Oregon State has decided to drop its plans to do two "blackout" games this season, based on concerns about racial sensitivity that stem from a similar promotion in 2007.
Usually, fans come to "blackout" games wearing black shirts and often the home team wears special black uniforms, but five years ago the Oregon State students took it too far, and it still has repercussions.
Oregon State's student paper, The Daily Barometer, reported that "blackout" games on Oct. 20 and Nov. 17 were nixed after concerns were raised by student leaders and other parties. The paper explains that in 2007, a Barometer writer rallied fans to do a "blackout" event at a game, but the day before that game the paper printed an illustration depicting a student "wearing black body and face paint that looked eerily similar to the blackface worn by white minstrel performers of the 19th and early 20th centuries." At the game some students wore Afro wigs and painted their faces and body black, the paper said, which also offended many students.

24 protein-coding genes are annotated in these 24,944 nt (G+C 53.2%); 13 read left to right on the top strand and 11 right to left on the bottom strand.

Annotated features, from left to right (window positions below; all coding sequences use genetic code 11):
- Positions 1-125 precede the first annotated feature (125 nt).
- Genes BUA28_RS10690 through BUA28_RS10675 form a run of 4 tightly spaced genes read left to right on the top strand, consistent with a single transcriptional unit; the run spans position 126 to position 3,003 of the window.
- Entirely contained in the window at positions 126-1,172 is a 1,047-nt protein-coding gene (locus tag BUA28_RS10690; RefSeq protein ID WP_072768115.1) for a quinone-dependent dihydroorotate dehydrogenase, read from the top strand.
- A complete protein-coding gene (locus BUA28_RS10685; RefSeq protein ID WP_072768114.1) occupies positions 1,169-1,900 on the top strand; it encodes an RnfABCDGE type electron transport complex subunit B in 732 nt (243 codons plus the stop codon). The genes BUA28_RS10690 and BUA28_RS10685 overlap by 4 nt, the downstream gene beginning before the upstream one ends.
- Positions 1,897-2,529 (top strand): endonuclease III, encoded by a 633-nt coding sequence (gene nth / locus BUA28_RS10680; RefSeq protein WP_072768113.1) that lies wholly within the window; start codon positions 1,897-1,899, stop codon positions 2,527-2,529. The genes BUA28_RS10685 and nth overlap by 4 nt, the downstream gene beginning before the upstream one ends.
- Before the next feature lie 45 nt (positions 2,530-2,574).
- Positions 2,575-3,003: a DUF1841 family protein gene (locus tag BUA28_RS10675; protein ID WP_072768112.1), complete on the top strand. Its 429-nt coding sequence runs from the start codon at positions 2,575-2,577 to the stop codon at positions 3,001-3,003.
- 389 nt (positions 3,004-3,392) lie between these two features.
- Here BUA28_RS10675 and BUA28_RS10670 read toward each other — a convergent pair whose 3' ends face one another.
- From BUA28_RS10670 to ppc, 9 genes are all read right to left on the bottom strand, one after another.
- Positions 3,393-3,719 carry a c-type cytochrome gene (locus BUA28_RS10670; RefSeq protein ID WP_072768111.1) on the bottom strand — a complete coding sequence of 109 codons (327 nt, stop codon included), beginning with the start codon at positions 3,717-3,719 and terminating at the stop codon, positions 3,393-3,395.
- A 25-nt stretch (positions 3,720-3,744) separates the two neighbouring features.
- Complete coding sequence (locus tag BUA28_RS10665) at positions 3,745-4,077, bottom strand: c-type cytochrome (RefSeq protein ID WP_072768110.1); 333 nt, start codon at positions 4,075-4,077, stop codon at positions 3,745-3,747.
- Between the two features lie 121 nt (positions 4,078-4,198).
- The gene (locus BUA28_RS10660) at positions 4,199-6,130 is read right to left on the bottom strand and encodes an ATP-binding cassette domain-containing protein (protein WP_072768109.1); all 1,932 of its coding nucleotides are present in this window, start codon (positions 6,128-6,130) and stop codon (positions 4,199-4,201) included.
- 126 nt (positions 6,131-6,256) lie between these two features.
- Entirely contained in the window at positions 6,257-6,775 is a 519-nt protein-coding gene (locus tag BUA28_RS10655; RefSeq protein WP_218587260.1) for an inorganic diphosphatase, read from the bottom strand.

This time around, the students didn't want a similar problem. From The Daily Barometer:
"It's a positive step for the university community, as the university was obviously not ready for it, especially after all the culturally insensitive remarks made since the [Barometer] article last Friday. It shows we need more education to make campus safe for all students," [Associated Students of Oregon State University president Amelia] Harris said.
Administrators from Oregon State, which has black and orange as its school colors, decided against having the two "blackout" games.
The student paper's story offers quotes from students who thought the idea of doing another "blackout" game was insensitive, and other students who don't associate the promotion to skin color.
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